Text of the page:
Anti-VEGF injections and laser are the DR treatments of choice in Vietnam. Ophthalmologists in Vietnam often choose laser as an alternative to injections due to availability, lower costs and better patient adherence stemming from needing fewer follow-up treatment appointments. Anti-VEGF treatments are preferred because of their ability to improve vision, particularly with DMO; however, are not as widely available as laser in Vietnam. Monitoring the impact of anti-VEGF injections can be difficult without the use of highly specialised equipment such as optical coherence tomography. Such technology is expensive; therefore, balancing sustainability and scalability is crucial to the delivery of eye care at an international level. It is also important to understand the rate of infection of anti-VEGF injections after multiple treatments in low-resource areas. Furthermore, understanding the relative cost-effectiveness of such treatments in LMICs is essential, where assumptions on the cost of physician time and levels of patient compliance, crucial for modelling, may differ from what has been observed in high-income countries.

Data availability statement

All data relevant to the study are included in the article or uploaded as supplementary information.

Ethics statements

Patient consent for publication

Ethics approval

Ethical approval was granted by the Hanoi Medical University Institutional Review Board in Bio-Medical Research, Vietnam (No. 0518/HMU IRB). This research adhered to the tenets of the Declaration of Helsinki. Written informed consent was obtained from all participants prior to their being interviewed.


The authors are very grateful to all participants in Vietnam who generously agreed to participate in the study and the interviewers in Hanoi and Ho Chi Minh City.


Supplementary materials

  • Supplementary Data

    This web only file has been produced by the BMJ Publishing Group from an electronic file supplied by the author(s) and has not been edited for content.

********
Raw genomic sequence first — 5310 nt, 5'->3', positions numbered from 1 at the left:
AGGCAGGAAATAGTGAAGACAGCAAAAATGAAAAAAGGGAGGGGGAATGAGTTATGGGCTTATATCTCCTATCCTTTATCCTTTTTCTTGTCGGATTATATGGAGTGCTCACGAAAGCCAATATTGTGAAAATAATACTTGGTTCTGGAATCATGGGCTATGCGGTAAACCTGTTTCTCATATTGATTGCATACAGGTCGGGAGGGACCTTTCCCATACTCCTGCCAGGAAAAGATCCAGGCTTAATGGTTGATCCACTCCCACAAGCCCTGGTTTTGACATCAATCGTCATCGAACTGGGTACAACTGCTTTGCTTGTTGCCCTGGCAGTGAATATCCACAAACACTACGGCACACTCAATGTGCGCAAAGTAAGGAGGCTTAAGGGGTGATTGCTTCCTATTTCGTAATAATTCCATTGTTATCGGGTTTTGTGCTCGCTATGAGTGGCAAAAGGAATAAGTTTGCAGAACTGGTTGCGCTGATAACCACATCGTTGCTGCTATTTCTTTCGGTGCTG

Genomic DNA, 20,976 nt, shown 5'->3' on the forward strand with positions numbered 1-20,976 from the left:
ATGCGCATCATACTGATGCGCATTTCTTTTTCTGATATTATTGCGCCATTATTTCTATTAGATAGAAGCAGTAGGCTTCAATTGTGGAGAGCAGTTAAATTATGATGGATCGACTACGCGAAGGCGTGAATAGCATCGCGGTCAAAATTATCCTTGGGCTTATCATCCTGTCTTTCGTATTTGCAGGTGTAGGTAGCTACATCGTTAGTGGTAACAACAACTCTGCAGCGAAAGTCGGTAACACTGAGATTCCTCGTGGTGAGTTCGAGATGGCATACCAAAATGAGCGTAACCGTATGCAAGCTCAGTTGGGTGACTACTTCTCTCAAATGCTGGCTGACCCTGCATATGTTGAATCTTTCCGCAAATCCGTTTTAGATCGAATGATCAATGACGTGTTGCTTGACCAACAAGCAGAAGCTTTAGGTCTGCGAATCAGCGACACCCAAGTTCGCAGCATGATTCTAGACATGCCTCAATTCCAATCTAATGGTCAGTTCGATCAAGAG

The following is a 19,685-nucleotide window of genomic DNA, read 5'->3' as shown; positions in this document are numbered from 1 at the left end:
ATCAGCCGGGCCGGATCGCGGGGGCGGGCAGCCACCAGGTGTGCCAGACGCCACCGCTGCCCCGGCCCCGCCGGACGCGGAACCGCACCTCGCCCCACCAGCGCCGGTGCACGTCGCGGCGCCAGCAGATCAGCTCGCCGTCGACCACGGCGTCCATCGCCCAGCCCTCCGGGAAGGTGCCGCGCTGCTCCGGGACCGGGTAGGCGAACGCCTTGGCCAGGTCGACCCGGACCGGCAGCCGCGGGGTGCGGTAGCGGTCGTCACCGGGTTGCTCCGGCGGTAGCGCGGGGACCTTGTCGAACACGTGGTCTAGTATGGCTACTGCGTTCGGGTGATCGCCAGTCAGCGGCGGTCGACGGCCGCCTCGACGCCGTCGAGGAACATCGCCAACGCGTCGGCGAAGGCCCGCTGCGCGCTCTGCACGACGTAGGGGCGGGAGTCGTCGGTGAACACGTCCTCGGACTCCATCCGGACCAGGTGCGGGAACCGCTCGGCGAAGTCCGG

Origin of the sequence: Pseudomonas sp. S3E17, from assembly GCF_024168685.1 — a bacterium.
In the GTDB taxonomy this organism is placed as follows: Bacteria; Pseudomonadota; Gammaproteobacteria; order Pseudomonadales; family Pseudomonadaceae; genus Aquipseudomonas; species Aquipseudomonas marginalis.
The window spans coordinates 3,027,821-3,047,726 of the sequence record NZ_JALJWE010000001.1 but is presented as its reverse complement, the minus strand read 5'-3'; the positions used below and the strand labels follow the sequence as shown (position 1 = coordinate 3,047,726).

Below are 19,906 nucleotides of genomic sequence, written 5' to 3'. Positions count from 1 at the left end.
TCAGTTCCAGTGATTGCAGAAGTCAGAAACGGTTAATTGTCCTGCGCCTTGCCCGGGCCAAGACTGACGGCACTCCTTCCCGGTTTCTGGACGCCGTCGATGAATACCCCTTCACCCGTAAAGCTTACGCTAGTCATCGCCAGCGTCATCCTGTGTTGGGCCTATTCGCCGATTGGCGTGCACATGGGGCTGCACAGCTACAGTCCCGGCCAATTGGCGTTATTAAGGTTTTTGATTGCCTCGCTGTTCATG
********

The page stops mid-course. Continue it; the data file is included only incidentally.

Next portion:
• KC and LL contributed equally.

  • Contributors All authors have made substantial contributions to the conception of the design of the work. KC, LL and VTN analysed and interpreted the data. All authors read and approved the final manuscript. The guarantors (KC, LL) accepts full responsibility for the work and/or the conduct of the study, had access to the data, and controlled the decision to publish

  • Funding The project was funded by the Department for the Economy (DfE)—Global Challenges Research Fund (GCRF) Awards. NC is supported by the Ulverscroft Foundation (UK). KC is funded by the Wellcome Trust.

  • Disclaimer None of the funders was involved in the design or conduct of the study; preparation, review or approval of the manuscript or decision to submit the manuscript for publication.

  • Competing interests NC is employed as a Research Director by Orbis International.

  • Patient and public involvement Patients and/or the public were not involved in the design, or conduct, or reporting, or dissemination plans of this research.

  • Provenance and peer review Not commissioned; externally peer reviewed.

  • Supplemental material This content has been supplied by the author(s). It has not been vetted by BMJ Publishing Group Limited (BMJ) and may not have been peer-reviewed. Any opinions or recommendations discussed are solely those of the author(s) and are not endorsed by BMJ. BMJ disclaims all liability and responsibility arising from any reliance placed on the content. Where the content includes any translated material, BMJ does not warrant the accuracy and reliability of the translations (including but not limited to local regulations, clinical guidelines, terminology, drug names and drug dosages), and is not responsible for any error and/or omissions arising from translation and adaptation or otherwise.